Photo: The New Yorker
We all know the unfair statistics when it comes to the wage gap between women and men (women make about 80% of a man’s salary when in the same position and field) and this issue has never been more evident than with the 2017 release of Forbes 100 Highest Paid Athletes.
Out of the top 100 athletes in the world, there is only 1… yes you read right ONE woman who made the list, tennis superstar Ms. Serena Williams and she landed at #51. The soon to be mother won her 23rd Grand Slam this past January and earned $27 million dollars in 2016. Although 27 million dollars is no small feat, when compared to tennis star Roger Federer who made almost 2.5 times as much money as Williams with $64 million last year there is clearly a gap in monetary compensation between women and men athletes.
Serena Williams is easily recognized as one of the greatest athletes of all time. She has been recognized as one of the faces of tennis and the reason for the recent surge in popularity of the sport of tennis in the past few years, yet she has one of the lowest salaries of the entire Forbes list with only over $8 million in salary and winnings over the last year.
Her endorsement deals more than double her actual salary at $19 million but still pale in comparison to endorsement deals of her athletic counterparts. Take for example Lebron James who scored $90 million dollar over the course of 7 years with his Nike endorsement deal alone. For a long time the idea of athleticism, power and strength was only seen in male athletes by big name businesses looking to capitalize but the tide has slowly started to turn.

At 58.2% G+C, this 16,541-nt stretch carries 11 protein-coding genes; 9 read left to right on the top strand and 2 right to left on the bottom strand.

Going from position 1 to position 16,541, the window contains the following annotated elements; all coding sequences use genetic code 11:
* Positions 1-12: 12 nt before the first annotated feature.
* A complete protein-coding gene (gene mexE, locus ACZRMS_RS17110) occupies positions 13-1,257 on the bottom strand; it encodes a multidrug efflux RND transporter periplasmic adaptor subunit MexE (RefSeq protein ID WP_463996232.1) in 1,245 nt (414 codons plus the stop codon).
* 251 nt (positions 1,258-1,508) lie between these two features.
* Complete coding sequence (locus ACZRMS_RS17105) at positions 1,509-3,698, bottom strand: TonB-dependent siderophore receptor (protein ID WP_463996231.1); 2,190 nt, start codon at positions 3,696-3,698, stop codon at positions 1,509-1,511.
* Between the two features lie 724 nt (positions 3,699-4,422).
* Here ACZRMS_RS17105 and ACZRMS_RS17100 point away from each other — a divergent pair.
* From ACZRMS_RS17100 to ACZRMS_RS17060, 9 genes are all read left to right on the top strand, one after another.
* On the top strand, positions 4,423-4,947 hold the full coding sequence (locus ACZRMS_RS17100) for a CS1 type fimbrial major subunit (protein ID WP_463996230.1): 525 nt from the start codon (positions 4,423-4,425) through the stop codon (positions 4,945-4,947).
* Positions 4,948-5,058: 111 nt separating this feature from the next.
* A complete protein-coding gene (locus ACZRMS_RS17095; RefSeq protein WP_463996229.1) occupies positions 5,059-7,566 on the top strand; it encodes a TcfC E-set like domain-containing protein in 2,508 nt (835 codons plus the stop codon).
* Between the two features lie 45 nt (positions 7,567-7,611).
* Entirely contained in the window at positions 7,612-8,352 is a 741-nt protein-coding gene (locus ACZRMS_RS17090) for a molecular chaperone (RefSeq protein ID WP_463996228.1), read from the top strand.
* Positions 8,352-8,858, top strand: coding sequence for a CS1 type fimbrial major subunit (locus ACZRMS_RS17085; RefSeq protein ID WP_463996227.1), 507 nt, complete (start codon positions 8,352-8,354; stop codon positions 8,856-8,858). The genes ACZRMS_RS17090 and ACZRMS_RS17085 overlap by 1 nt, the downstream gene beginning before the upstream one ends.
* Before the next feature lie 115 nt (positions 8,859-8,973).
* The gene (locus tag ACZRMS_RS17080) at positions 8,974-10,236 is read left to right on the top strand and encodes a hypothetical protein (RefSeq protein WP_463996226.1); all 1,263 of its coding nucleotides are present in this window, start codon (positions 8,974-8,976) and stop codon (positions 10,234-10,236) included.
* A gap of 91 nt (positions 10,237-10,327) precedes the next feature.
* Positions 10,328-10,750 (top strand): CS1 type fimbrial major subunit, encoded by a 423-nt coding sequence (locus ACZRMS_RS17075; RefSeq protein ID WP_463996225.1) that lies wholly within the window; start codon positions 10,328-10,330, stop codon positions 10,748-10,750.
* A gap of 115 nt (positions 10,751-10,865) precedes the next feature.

Serena Williams Promotion for Gatorade
Lebron James Promotion for Nike
Thanks to a shift of marketing to millennials who make up 70-80% of consumer purchases especially in the recent booming women’s active wear market, big corporations are learning that women connect with authentic stories – stories told by female athletes. Super athletes like U.S. soccer player Alex Morgan, American Ballet Theatre principal dancer Misty Copeland and others are starting to make a crack in this male dominated money pool, but with Serena Williams being the only female athlete in the top 100 there is still much more work to be done.
Hopefully the “Be Like Mike” Gatorade campaign that became a household phrase back in 1991 for us will now and for our future generations include “Be Like Serena” and pave the way for whatever other great and deserving female athletes there are to come, both in representation and pay.